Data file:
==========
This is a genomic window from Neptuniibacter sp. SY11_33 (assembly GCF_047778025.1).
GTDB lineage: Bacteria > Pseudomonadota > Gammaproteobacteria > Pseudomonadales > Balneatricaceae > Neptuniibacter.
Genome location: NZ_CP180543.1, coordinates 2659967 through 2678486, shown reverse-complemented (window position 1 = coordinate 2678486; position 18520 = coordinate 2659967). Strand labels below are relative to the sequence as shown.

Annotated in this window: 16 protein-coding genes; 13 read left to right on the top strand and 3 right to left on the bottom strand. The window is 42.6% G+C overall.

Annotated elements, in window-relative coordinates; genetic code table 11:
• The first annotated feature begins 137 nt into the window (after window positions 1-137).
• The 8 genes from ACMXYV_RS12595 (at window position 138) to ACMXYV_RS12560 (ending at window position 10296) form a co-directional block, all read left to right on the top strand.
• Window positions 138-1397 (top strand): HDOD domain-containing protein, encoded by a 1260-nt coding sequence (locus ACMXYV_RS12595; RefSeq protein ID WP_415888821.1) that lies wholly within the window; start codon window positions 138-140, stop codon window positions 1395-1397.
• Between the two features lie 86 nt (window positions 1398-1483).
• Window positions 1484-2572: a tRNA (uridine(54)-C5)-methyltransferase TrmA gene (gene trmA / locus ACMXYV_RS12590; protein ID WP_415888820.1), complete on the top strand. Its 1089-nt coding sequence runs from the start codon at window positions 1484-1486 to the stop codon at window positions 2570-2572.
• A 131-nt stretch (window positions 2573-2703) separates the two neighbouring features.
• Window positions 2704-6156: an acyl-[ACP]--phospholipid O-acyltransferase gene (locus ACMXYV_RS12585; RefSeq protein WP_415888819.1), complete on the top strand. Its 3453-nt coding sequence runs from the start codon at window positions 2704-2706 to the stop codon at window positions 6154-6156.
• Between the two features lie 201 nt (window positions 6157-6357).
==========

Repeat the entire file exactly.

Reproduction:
This is a genomic window from Neptuniibacter sp. SY11_33 (assembly GCF_047778025.1).
GTDB lineage: Bacteria > Pseudomonadota > Gammaproteobacteria > Pseudomonadales > Balneatricaceae > Neptuniibacter.
Genome location: NZ_CP180543.1, coordinates 2659967 through 2678486, shown reverse-complemented (window position 1 = coordinate 2678486; position 18520 = coordinate 2659967). Strand labels below are relative to the sequence as shown.

Annotated in this window: 16 protein-coding genes; 13 read left to right on the top strand and 3 right to left on the bottom strand. The window is 42.6% G+C overall.

Annotated elements, in window-relative coordinates; genetic code table 11:
• The first annotated feature begins 137 nt into the window (after window positions 1-137).
• The 8 genes from ACMXYV_RS12595 (at window position 138) to ACMXYV_RS12560 (ending at window position 10296) form a co-directional block, all read left to right on the top strand.
• Window positions 138-1397 (top strand): HDOD domain-containing protein, encoded by a 1260-nt coding sequence (locus ACMXYV_RS12595; RefSeq protein ID WP_415888821.1) that lies wholly within the window; start codon window positions 138-140, stop codon window positions 1395-1397.
• Between the two features lie 86 nt (window positions 1398-1483).
• Window positions 1484-2572: a tRNA (uridine(54)-C5)-methyltransferase TrmA gene (gene trmA / locus ACMXYV_RS12590; protein ID WP_415888820.1), complete on the top strand. Its 1089-nt coding sequence runs from the start codon at window positions 1484-1486 to the stop codon at window positions 2570-2572.
• A 131-nt stretch (window positions 2573-2703) separates the two neighbouring features.
• Window positions 2704-6156: an acyl-[ACP]--phospholipid O-acyltransferase gene (locus ACMXYV_RS12585; RefSeq protein WP_415888819.1), complete on the top strand. Its 3453-nt coding sequence runs from the start codon at window positions 2704-2706 to the stop codon at window positions 6154-6156.
• Between the two features lie 201 nt (window positions 6157-6357).